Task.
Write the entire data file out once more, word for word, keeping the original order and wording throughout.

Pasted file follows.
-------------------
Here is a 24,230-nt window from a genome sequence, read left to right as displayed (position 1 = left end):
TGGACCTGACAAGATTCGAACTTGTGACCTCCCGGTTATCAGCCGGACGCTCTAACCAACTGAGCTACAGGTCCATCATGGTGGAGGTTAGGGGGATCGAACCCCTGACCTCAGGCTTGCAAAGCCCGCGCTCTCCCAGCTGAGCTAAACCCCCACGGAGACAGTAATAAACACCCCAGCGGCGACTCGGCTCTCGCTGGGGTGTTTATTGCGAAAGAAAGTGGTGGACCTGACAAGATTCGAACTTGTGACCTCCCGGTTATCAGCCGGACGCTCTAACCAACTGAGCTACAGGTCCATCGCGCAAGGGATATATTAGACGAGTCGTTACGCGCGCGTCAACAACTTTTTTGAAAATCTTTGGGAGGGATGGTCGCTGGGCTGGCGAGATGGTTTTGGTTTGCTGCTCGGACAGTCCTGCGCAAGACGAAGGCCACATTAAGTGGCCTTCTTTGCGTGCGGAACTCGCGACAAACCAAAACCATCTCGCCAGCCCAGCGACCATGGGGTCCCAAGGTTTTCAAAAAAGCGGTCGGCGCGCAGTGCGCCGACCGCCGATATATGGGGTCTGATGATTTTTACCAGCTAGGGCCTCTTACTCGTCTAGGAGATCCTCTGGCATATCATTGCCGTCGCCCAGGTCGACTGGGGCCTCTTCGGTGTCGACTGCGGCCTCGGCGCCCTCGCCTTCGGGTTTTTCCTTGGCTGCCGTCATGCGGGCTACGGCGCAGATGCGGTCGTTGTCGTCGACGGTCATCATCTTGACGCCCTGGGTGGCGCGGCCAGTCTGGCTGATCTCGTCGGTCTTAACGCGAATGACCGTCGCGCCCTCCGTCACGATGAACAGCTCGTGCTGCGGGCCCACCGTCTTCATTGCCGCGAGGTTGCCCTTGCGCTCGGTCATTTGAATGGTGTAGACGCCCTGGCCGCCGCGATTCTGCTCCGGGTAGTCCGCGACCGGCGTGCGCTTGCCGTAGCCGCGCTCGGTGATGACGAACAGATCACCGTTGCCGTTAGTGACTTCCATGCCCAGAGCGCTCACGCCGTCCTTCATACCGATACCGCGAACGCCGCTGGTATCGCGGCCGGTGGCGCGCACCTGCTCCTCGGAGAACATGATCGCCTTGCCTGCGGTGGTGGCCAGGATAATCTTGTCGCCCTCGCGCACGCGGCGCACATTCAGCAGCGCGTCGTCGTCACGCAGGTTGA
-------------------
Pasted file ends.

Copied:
Here is a 24,230-nt window from a genome sequence, read left to right as displayed (position 1 = left end):
TGGACCTGACAAGATTCGAACTTGTGACCTCCCGGTTATCAGCCGGACGCTCTAACCAACTGAGCTACAGGTCCATCATGGTGGAGGTTAGGGGGATCGAACCCCTGACCTCAGGCTTGCAAAGCCCGCGCTCTCCCAGCTGAGCTAAACCCCCACGGAGACAGTAATAAACACCCCAGCGGCGACTCGGCTCTCGCTGGGGTGTTTATTGCGAAAGAAAGTGGTGGACCTGACAAGATTCGAACTTGTGACCTCCCGGTTATCAGCCGGACGCTCTAACCAACTGAGCTACAGGTCCATCGCGCAAGGGATATATTAGACGAGTCGTTACGCGCGCGTCAACAACTTTTTTGAAAATCTTTGGGAGGGATGGTCGCTGGGCTGGCGAGATGGTTTTGGTTTGCTGCTCGGACAGTCCTGCGCAAGACGAAGGCCACATTAAGTGGCCTTCTTTGCGTGCGGAACTCGCGACAAACCAAAACCATCTCGCCAGCCCAGCGACCATGGGGTCCCAAGGTTTTCAAAAAAGCGGTCGGCGCGCAGTGCGCCGACCGCCGATATATGGGGTCTGATGATTTTTACCAGCTAGGGCCTCTTACTCGTCTAGGAGATCCTCTGGCATATCATTGCCGTCGCCCAGGTCGACTGGGGCCTCTTCGGTGTCGACTGCGGCCTCGGCGCCCTCGCCTTCGGGTTTTTCCTTGGCTGCCGTCATGCGGGCTACGGCGCAGATGCGGTCGTTGTCGTCGACGGTCATCATCTTGACGCCCTGGGTGGCGCGGCCAGTCTGGCTGATCTCGTCGGTCTTAACGCGAATGACCGTCGCGCCCTCCGTCACGATGAACAGCTCGTGCTGCGGGCCCACCGTCTTCATTGCCGCGAGGTTGCCCTTGCGCTCGGTCATTTGAATGGTGTAGACGCCCTGGCCGCCGCGATTCTGCTCCGGGTAGTCCGCGACCGGCGTGCGCTTGCCGTAGCCGCGCTCGGTGATGACGAACAGATCACCGTTGCCGTTAGTGACTTCCATGCCCAGAGCGCTCACGCCGTCCTTCATACCGATACCGCGAACGCCGCTGGTATCGCGGCCGGTGGCGCGCACCTGCTCCTCGGAGAACATGATCGCCTTGCCTGCGGTGGTGGCCAGGATAATCTTGTCGCCCTCGCGCACGCGGCGCACATTCAGCAGCGCGTCGTCGTCACGCAGGTTGA